The person did mention a number of points that differed with the Catholic Church. For instance, in the Greek Orthodox Church, the priests are allowed to marry. Most of the very higher ups are celibate, but priests as a whole were not required as such. It was pointed out that for 1100 years the Catholic Church did not prohibit marriage for priests. In addition, they do not have an equivalent to Papal infallibility. Their head is not considered infallible. Also, I don’t recall the details, but I think they have a different view of the “immaculate conception”.


Above us was the huge ceiling. Directly overhead a huge dome. On the sides of the dome were various stained glass pictures of various saints. In the face of the dome, looking straight down, was a huge picture of Jesus. The ceiling of the church was also very interesting. Basically, it outlined the family tree of Jesus Christ. It starts with a design of Adam, Eve, and the Angel with flaming sword guarding the Garden of Eden, then it goes to various pictures in the lineage of Christ, and finally to Christ himself.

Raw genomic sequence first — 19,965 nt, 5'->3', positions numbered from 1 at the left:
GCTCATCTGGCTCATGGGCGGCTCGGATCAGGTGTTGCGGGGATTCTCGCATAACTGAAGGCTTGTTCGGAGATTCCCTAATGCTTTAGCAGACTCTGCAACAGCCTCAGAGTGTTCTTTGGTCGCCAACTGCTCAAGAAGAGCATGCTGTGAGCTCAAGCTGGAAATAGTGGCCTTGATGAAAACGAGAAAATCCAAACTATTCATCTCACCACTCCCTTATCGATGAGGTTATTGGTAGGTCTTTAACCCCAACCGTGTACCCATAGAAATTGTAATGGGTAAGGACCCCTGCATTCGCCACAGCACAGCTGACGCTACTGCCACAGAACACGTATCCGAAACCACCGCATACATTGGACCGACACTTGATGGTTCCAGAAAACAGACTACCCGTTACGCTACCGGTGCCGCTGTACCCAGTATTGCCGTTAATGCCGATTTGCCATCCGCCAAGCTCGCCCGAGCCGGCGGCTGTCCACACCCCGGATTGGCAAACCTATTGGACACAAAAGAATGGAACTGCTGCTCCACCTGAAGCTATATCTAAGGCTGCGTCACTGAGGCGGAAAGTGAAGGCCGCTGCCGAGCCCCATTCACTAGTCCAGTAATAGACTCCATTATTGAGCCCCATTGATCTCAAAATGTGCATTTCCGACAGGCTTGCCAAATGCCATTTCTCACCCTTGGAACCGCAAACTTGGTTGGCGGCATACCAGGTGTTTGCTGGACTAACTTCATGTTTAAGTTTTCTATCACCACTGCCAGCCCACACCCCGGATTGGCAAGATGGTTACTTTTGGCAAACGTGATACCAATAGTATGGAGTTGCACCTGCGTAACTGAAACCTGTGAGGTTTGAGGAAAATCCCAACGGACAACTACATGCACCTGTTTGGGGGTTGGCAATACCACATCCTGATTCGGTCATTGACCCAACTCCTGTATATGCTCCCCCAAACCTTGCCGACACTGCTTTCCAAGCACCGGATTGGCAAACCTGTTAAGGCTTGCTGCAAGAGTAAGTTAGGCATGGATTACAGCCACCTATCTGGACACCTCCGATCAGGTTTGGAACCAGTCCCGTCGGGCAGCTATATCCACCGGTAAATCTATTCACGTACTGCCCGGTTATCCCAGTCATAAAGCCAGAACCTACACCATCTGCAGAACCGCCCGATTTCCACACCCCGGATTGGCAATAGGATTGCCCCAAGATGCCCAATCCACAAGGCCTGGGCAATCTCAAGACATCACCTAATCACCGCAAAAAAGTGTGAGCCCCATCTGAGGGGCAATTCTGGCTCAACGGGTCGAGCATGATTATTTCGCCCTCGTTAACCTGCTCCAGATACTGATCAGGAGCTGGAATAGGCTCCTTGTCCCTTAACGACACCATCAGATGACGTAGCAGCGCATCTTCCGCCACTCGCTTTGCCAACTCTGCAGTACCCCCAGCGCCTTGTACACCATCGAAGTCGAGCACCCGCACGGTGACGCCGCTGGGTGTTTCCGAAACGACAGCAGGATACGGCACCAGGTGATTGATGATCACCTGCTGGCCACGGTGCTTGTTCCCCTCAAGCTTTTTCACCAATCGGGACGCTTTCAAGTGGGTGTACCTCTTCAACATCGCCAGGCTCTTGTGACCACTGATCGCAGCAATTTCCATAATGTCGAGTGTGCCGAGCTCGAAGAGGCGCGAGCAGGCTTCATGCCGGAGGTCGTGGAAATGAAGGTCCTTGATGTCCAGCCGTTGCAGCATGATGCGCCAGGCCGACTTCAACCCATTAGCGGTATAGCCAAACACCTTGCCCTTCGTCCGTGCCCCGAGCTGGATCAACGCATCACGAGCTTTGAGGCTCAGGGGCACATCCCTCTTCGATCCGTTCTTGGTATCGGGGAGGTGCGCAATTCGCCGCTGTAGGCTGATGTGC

Another interesting point was this church had pews. Not out of the ordinary, but the man pointed out that in traditional Greek churches there are no pews. One is meant to stand before God. In the back, in a balcony was where the choir performed. One the sides of the walls were many large stained glass windows with various saints. Many I don’t think I’ve heard of, likely because they are saints specific to the Greek Church.